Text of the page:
The last chapter is also ver applicable because it is full of recommendations by teachers, librarians, and presidents of colleges on what books they found successful for read alouds. I loved reading through these selections because some books I read and was like YES! and others I was like I never heard of these but now I need to check them out!

I really enjoyed this book and honestly it felt like reading Book Love by Penny Kittle all over again. It didn’t read like a text book or even a professional development book. It felt like I was growing and I loved it.

I would totally recommend this book especially if you are considering launching a read aloud in your classroom.


#IMWAYR: Everless by Sara Holland


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I got an ARC (advanced reader’s copy) of this book while at NCTE so technically it isn’t out yet (release date January 2018) which frustrates me because guess what…it’s part of a series. I tend to not read series for this exact reason. I hate waiting for the sequel or the third book or whatever is next to come out because by the time it does I don’t remember what I read. That being said I really liked Everless, it’s just going to be forever before I read the sequel, if I remember to.


Everless is the story of Jules. Jules is just your average girl if you count being able to stop time, being an orphan, being in love with a prince, and having weird visions as normal. Jules lives in the kingdom of Sempera where time is money and money is time. Time lenders extract time from your blood, mold it into a coin and voila! you have money. It’s actually a really cool process unless you don’t have much time and drain yourself dry and die. It’s not so fun after that.

This is what is going to happen to Jules father if she doesn’t return to the palace of Everless where they give out a month coin every week for payment. The one small problem being Jules and her father fled Everless when Jules was a child because of what she witnessed. Will Jules survive returning to Everless or will she bleed herself dry in order to save a friend?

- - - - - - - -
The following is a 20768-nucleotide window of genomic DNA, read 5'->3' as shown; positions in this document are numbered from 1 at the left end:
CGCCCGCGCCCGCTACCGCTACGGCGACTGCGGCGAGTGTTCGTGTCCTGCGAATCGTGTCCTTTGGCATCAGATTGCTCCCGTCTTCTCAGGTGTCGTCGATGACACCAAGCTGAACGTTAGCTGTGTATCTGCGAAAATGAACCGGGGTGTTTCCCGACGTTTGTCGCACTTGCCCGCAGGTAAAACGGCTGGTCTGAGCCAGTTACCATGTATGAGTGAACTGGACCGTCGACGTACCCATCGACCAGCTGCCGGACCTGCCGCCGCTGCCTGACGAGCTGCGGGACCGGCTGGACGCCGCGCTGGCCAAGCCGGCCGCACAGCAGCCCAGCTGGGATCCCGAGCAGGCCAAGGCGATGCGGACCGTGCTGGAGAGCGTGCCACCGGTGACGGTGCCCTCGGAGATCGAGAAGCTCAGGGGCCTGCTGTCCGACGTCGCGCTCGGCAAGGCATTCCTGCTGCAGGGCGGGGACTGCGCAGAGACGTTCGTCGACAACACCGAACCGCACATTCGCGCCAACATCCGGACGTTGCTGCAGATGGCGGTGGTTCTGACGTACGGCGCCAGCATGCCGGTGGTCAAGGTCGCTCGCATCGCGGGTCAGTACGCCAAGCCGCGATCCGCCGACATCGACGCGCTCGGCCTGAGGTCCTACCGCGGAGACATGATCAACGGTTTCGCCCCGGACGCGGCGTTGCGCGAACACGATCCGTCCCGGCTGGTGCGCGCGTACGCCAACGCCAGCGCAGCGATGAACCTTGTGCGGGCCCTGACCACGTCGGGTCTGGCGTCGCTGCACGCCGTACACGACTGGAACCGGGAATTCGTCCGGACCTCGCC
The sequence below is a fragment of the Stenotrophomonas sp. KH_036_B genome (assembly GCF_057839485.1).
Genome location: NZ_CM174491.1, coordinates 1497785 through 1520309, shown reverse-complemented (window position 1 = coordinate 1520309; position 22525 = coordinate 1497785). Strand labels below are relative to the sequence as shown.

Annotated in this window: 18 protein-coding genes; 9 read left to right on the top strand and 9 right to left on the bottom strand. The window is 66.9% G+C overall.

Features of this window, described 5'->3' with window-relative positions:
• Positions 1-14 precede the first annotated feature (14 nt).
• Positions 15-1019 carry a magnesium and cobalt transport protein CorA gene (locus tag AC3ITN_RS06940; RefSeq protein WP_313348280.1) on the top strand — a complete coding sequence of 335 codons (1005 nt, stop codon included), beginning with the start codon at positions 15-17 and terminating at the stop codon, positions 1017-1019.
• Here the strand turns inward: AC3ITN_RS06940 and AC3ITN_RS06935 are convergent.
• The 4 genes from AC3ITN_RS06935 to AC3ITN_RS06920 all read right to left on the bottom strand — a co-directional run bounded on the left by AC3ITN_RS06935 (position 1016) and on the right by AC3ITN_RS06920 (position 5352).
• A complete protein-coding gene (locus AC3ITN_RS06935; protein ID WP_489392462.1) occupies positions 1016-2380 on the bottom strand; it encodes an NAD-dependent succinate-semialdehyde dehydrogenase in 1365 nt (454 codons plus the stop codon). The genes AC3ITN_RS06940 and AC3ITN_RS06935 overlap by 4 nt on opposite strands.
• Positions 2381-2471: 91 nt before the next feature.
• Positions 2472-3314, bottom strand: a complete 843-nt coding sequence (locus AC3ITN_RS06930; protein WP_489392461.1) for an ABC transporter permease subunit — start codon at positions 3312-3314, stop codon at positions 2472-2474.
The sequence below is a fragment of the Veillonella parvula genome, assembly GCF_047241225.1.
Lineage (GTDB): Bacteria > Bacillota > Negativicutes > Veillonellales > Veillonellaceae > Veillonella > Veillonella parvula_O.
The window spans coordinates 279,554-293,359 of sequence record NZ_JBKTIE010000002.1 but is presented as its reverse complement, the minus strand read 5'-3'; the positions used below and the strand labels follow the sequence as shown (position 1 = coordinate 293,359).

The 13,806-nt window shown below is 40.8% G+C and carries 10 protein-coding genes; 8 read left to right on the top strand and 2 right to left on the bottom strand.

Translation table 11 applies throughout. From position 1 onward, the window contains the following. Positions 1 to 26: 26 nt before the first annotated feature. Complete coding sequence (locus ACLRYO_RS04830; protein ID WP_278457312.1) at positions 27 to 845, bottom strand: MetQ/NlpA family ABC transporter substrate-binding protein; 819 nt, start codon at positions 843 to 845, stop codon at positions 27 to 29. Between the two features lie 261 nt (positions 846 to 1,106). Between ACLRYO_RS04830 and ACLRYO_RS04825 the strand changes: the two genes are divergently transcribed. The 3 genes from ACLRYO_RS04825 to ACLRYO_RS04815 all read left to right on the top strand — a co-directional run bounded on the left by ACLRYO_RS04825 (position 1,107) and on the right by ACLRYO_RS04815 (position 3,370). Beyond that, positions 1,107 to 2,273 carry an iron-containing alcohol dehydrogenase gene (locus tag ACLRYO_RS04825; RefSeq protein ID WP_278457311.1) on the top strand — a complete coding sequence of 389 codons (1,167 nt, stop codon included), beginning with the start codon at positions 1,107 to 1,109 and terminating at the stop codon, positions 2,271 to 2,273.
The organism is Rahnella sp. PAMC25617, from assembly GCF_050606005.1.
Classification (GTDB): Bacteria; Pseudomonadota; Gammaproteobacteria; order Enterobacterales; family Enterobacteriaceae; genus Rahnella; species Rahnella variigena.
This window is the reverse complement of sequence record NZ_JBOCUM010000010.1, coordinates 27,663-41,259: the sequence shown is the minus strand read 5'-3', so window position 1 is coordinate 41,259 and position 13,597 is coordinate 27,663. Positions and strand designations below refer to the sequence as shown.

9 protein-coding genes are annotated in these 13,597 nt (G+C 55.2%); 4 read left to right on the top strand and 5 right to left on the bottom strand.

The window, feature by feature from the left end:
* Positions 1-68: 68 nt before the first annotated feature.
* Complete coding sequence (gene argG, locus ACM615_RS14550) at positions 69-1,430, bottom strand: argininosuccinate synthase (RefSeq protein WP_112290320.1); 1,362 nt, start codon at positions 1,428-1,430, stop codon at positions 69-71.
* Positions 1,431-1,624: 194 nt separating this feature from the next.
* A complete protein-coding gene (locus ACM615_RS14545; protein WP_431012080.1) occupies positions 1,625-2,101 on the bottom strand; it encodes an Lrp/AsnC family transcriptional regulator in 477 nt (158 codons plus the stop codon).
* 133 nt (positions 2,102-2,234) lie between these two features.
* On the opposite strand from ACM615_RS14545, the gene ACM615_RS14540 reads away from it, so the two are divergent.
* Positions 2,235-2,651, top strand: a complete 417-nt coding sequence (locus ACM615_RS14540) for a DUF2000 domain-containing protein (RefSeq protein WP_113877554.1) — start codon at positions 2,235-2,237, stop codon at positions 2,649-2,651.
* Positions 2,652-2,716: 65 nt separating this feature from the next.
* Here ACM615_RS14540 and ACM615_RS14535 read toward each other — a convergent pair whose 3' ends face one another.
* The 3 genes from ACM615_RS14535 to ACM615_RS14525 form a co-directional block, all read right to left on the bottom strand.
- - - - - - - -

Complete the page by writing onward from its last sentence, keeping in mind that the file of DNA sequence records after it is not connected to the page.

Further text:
Respecting Your Students

I have been reading a professional development book about helping those students who are struggling emotionally. I haven’t finished it yet so the blog post on that will have to wait but it brought up something I have been thinking about for a long time. Respecting my future students. Last week I went and visited my schools for student teaching and my cooperating teacher for sixth grade sat her students down and had a serious conversation with them about respect. It was a really important conversation but what was more important was that my teacher recognized her students as people. Granted they are only eleven, twelve, years old but they are old enough to be treated like people. She could have told them they are awful little children that need to start respecting their elders more but she chose to have a honest conversation with them about respect. She didn’t demean them in any way and it was really encouraging to see that she treats her students like people and not subordinates that she has to instruct.

Our students are people. They may be younger than us. They may have had a lot less life experiences then us but even as I type that I don’t think it is true. Sometimes educators and non educators overlook the fact that we expect students to be young adults and yet we don’t treat them like they are. When students enter high school as Freshmen in four very short years we are expecting them to enter college and know what they are going to be doing with the rest of their lives. I didn’t always know I wanted to be a teacher and honestly it wasn’t until I was a Freshman in college that I knew teaching is what I wanted to do with the rest of my life. However, we expect our students to be thinking about their futures as kindergartners. When I was five I either wanted to be a nurse or an artist. Considering I hate the sight of blood and needles freak me out and I have no real artistic talent I don’t think I was going to grow up to be either of those. My sister-in-law knew she wanted to be a teacher since kindergarten but we cannot expect that of all our students.

If we want our students to walk out of our school in four years mature, young adults ready to tackle college then we need to start preparing them for that in high school. That means that we need to start treating them like the people and young adults they are. Granted they haven’t been through four years of college yet but I guarantee you my future students have dealt with more crap than I will ever deal with. I grew up a pretty sheltered life and I am thankful to my parents for that. They have always loved and supported me but not all students have that kind of support. I was a camp counselor for three years and some of those kids came to me from broken abusive homes and camp was their one highlight out of the entire summer. Students are maturing at a younger age because they are being forced to.